performance sequence 1, but seeing “O”, it will perform sequence 2, etc.

Hope this helps to clarify the intended challenge.

Honestly, it will not make much difference at all in terms of the technology being used. The students can have the signs as part of the fixture setup, or something carried around by a bot. It is simply more a "fun factor if the kids are carrying the signs themselves.

Hi…the rules are under review at the moment. I agree with Shoko that camera recognition is acceptable. The robot sees /detects something and reacts by communicating. There is decision processing here. Remote control via blue tooth is also a less sophisticated form of decision processing.

It is such a fine line.

If I were the judge, I’d be all for the first example. But perhaps not the second. There were two teams in 2016 Internationals that had robots that reacted to direct human intervention. Communication via blue toooth. They did not touch the robot that reacted. They did touch the communication device. However, it broke new ground. It is SO difficult to write rules that are not restricting the use of new technology and new ideas. But at the same time, there are misinterpretations of the rules that also reveal very clever loopholes.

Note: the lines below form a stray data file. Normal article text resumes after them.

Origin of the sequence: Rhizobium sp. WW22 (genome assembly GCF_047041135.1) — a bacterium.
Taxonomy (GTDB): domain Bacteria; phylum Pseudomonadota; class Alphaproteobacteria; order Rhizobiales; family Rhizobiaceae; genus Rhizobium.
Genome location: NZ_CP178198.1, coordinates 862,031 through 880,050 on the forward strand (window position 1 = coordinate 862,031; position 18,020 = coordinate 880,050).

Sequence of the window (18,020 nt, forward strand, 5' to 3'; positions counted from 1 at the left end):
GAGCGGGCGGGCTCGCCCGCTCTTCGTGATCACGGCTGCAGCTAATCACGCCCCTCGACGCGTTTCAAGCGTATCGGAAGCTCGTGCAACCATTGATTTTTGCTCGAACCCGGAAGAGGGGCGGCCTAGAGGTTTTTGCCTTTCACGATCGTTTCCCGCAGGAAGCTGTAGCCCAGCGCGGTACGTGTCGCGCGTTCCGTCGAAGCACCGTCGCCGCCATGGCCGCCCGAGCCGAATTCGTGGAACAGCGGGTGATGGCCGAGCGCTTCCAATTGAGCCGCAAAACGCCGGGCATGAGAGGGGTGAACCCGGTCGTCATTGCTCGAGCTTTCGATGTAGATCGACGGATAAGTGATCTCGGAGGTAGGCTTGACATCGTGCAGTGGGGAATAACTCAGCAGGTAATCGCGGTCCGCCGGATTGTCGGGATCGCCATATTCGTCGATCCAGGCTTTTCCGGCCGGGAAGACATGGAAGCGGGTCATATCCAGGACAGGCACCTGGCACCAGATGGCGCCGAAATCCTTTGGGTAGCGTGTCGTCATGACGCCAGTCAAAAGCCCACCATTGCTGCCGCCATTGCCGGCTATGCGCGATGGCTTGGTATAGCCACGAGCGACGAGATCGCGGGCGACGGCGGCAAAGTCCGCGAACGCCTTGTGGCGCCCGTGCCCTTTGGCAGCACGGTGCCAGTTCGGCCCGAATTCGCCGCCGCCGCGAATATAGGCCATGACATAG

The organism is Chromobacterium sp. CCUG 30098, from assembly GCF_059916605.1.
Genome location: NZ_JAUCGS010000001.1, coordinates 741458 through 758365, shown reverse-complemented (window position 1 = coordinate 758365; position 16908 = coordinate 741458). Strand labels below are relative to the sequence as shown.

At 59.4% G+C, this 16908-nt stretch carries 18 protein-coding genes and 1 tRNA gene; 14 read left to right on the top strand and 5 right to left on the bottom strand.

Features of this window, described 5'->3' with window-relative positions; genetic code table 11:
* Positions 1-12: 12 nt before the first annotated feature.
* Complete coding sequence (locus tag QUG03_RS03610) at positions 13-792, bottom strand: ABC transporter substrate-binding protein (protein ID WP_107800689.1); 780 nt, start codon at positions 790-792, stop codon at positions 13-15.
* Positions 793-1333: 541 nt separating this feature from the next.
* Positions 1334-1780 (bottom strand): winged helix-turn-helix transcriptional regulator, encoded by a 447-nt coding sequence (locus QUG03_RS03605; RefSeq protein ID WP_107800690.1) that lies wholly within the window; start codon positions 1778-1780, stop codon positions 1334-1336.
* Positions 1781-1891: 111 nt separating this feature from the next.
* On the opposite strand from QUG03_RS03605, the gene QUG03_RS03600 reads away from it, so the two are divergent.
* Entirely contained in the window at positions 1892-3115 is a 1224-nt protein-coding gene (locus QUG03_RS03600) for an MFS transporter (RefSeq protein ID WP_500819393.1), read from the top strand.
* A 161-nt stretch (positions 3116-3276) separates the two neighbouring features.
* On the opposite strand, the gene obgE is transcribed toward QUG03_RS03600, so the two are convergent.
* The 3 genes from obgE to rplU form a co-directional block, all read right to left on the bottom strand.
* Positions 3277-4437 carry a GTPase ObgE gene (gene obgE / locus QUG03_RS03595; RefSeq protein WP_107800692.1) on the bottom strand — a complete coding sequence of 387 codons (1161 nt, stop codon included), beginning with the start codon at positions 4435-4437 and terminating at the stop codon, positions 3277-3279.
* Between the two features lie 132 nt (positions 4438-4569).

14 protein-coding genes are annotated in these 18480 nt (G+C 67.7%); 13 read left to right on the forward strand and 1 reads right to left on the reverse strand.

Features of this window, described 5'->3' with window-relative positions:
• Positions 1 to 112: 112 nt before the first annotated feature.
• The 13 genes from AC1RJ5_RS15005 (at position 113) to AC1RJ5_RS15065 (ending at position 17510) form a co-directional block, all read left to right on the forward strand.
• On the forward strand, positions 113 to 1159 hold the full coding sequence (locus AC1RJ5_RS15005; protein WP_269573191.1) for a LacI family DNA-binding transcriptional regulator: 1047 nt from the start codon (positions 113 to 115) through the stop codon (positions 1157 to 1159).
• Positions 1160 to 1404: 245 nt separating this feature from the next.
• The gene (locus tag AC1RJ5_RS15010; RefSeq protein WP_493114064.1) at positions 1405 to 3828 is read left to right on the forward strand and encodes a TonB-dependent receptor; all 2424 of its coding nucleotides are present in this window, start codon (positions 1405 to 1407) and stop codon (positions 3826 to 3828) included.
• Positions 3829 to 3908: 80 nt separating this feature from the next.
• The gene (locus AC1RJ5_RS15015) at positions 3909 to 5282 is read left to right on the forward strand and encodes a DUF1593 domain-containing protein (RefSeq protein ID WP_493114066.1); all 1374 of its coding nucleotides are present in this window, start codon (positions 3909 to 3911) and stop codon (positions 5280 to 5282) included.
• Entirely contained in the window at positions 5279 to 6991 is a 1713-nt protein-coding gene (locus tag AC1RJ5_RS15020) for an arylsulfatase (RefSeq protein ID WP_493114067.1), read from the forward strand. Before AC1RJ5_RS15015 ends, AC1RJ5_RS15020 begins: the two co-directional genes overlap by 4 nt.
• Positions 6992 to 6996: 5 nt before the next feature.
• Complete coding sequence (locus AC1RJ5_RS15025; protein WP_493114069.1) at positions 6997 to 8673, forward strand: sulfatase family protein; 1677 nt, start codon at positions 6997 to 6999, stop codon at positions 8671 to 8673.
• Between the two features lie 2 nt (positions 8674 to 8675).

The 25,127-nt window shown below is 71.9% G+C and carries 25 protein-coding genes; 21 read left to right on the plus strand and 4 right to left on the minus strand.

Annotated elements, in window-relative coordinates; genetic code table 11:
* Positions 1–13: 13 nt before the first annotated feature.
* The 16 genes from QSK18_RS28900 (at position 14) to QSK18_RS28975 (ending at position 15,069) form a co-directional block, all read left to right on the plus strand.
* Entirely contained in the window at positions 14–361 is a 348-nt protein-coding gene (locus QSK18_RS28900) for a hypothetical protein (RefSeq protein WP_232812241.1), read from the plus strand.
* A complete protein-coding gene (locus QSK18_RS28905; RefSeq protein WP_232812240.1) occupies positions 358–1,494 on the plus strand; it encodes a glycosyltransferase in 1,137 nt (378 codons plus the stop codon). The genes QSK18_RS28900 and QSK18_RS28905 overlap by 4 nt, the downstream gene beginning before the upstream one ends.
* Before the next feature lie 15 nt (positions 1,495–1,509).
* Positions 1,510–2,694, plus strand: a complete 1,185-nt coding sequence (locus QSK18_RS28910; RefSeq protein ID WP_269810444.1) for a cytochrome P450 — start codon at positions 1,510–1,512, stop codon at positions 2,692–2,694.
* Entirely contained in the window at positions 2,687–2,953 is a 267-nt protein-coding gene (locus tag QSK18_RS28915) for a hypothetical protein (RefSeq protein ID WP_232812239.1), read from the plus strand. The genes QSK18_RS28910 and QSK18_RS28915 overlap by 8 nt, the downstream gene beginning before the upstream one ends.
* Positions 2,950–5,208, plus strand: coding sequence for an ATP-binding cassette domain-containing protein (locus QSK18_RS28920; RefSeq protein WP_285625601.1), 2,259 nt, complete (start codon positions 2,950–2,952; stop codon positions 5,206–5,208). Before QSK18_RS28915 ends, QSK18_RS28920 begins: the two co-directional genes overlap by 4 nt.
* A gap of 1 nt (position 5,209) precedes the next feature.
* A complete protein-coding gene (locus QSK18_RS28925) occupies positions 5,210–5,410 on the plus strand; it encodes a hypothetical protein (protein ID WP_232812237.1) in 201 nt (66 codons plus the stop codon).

For me, I favour keeping the competition open to use of technology. Honestly, use of any sensor, where the trigger is ‘set’ by a human could be considered to be remote control. (Line, colour, camera, sound, US, touch, etc). So where is the boundary?

Hi,

First of all, I reached a thought that your performance could have no issues. That is just my thought. If anyone has other views, please add a comment. The reason I have finally decided it is as follows:

I re-read the 2017 rules and found a hint to make clear the boundary. It is a quotation of 1.4.1.


1.4.1. Teams are encouraged to design their robot(s) with a communication function. Robots are encouraged to communicate with each other on stage, for example, with a Bluetooth communication option (refer to 2.7 and 2.8).
There must be no communication with off-stage and on-stage devices.

Under this rule, teams are not allowed to use communication from any electrical devices during a performance. That’s because communications from any devices which are handled by students directly are considered as a remote controlled. The devices could be a PC, keyboard, phone, tablet, game-controller and so on. The RCJ-05 soccer ball or IR pointer devices could also be included.
However, this will apply just to communication between robots and devices but not for using cameras or sensors, because this is a rule for communication.

On the other hand, use of camera and sensors is encouraged in the rules. Especially we are welcoming to try newer or higher technologies. So the performance using a camera should be accepted, it would be another matter whether it is rewarded higher at the performance judging or not though.

That’s just my two cents. I’m looking forward to hearing your students’ growth through the robotics activities. :grinning: